There has been a bit in the news about Rockfall that many of us only know from the weather and shipping forecast as there has been a landing recently to celebrate the Jubilee. Originally planned as ROCKALLSOLO, a unique endurance expedition to be undertaken by Nick Hancock in order to raise funds for Help for Heroes, the aim of the expedition refocussed to be a reconnaisance mission for a future 60 day occupation of Rockall. Departing at the end of May 2012, Nick landed on Rockall and carried out various equipment checks and test in preparation for the future record breaking attempt on the rock. The date of departure, coincided with the Queen’s Diamond Jubilee weekend, and Nick aimed to be on the rock during the celebrations, and sent the first Tweet and Facebook update from Rockall. Upon landing, Nick became a member of the highly selective Rockall Club. Nick is in the process of a website which gives a good history of this unique piece of rock. It is well worth a look and the website is planned to get bigger. There was a programme on the Radio Scotland Out Of Doors programme this Saturday about his eventual landing on the rock which is not so easy from a boat in a heavy swell. It brought back many memories.
When we landed in 1982 to work with the Board of Trade it was to update a beacon on the rock, or so they said. I was a member of the RAF Kinloss Mountain Rescue Team at the time and was used to these kind of things, but this was a wee bit different. As you approached you coud see nothing until a tiny speck appeared in the sea this was Rockall all 80 feet of it. As the helicopter hovered above the down wash had the sea sweeping over it making it even more interesting. It was a scary winch down from the huge British Airways 234 Chinook helicopter and the helicopter down-draft was incredible.These were early days of winching from these huge helicopters. It was incredibly slippy underfoot and we had to take care. We had to prepare some ropes (safety lines) for the Board of Trade Technicians who were at the time very wary of the task ahead but coped incredibly with the location. I wonder if Health & Safety would allow this nowadays. We had a great three hours on the rock and even had time to rock climb on the stack much to the worry of the Board of Trade technicians , I must record these routes in the Scottish Mountaineering Club Journal! I doubt if anyone had done that before? We were overflown by a Nimrod aircraft (remember them) and a Navy boat was nearby but if we had fallen in not much could have been done for us, I think. The weather was so important as big waves can wash over Rockall in heavy seas, it is an incredible place.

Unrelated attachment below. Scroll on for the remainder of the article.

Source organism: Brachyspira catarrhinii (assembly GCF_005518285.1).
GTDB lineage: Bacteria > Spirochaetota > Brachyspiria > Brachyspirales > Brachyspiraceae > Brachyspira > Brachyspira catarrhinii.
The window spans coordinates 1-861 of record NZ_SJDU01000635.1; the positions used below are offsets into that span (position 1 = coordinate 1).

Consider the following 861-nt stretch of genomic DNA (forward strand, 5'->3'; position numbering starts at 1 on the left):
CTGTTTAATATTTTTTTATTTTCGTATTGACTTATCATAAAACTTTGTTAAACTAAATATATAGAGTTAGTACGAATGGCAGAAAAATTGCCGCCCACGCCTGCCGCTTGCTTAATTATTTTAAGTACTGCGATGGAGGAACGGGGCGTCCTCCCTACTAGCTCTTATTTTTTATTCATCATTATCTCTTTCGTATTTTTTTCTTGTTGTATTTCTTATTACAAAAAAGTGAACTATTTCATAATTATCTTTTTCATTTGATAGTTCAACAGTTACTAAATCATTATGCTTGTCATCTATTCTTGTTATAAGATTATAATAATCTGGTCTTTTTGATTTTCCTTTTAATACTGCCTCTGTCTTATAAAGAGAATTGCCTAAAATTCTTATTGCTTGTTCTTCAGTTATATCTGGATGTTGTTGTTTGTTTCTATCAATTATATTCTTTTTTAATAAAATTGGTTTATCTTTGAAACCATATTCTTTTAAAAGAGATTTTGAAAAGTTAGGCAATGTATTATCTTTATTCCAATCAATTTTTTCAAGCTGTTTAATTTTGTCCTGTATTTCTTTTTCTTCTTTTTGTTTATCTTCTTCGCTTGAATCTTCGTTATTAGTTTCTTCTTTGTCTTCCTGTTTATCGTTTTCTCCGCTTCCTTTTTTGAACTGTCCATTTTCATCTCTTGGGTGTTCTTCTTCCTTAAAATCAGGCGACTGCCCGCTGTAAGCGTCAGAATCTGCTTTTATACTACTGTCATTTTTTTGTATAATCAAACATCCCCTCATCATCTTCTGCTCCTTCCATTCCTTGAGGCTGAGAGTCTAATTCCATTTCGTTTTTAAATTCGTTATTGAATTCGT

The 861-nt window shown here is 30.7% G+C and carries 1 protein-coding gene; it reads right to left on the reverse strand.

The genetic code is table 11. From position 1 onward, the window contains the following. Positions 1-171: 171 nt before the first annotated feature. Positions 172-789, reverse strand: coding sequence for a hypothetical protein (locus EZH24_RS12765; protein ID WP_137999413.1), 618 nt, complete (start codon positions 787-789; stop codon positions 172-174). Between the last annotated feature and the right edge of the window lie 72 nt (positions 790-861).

I am sure our visit had huge political support as this was as this was at the time of oil and fishing rights were and still are disputed in this area. It was also right in the middle of the cold war and the UK was worried about the Russians monitoring our rocket launching from the Hebrides, we were completely oblivious to all this. Anyway it was a great 3 days away from work, we were based in Stornoway and apart from the scary winch down we had a great time. Maybe we were “Government Agents” but had no clue what was going on at the time.
The Stack had a plaque on it
“By authority of Her Majesty Queen Elizabeth the Second, by the Grace of God of the United Kingdom of Great Britain and Northern Ireland and of her other realms and territories, Queen, Head of the Commonwealth, Defender of the Faith, etc, etc,etc. And in accordance with Her Majesty’s instructions dated the 14.9.55. a landing was effected this day upon this island of Rockall from H.M.S. Vidal. The Union flag was hoisted and possession of the island was taken in the name of Her Majesty.
[Signed] R H Connell, Captain, H.M.S. Vidal, 18 September 1955.”